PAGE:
Stephen Bennett’s FingerstyleFinesse
Musically, there are a lot of interesting things to note in this tune.
The first is the combining of harmonics with regular notes, like we
do in the intro section, which gives the song a hopeful, optimistic
feel. There is a certain magic that occurs when notes ring into
each other, and that magic can be magnified when some of the
notes are harmonics.
As in previous songs we’ve covered, percussion makes an
entrance in the opening bars and again towards the end; we’re
essentially just using the guitar as a drum to simulate other members of the band. By thumping your guitar in different locations,
you can find the right percussive sound to fit the song. There’s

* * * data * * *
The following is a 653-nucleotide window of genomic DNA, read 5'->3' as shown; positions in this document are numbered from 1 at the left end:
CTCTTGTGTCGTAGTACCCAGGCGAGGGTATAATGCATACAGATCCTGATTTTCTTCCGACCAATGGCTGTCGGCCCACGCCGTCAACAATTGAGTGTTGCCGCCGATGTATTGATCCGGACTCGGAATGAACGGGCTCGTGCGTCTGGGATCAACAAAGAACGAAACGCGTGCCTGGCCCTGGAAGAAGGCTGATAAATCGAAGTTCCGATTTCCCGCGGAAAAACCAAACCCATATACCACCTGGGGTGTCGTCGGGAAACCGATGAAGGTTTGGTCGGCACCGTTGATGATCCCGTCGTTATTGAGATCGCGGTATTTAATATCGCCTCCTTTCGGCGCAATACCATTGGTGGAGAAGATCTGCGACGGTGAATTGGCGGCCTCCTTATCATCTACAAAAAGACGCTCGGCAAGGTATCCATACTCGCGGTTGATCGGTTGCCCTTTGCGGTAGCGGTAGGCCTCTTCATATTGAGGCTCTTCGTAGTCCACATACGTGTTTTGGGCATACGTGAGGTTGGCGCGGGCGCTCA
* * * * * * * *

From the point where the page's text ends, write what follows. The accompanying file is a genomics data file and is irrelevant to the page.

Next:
also a strong backbeat within “Burnside,” and it may feel odd at
first. The easiest way to approach the backbeat is to visualize a
d rummer emphasizing beats on two and four; once you absorb
the idea, you’ll be able to do it without even thinking about it.
“Burnside” features some key modulation towards the middle of
the song to keep things interesting. It moves from A to E, before
eventually moving back for the finish. This is a time-tested idea
from classical music that adds some elegance and complexity to
the tune. The first note in the new key of E – the fifth string harmonic in measure 42 – is important to the shift; make sure you hit
Once in E, the melody occurs in two different octaves. This
showcases a great compositional idea for the guitar; because so
many notes on the instrument occur in more than one place, different tonal possibilities emerge in different octaves – an open B
sounds different than the same B on the third string, for instance.
E xperiment with these subtle changes in your own compositions.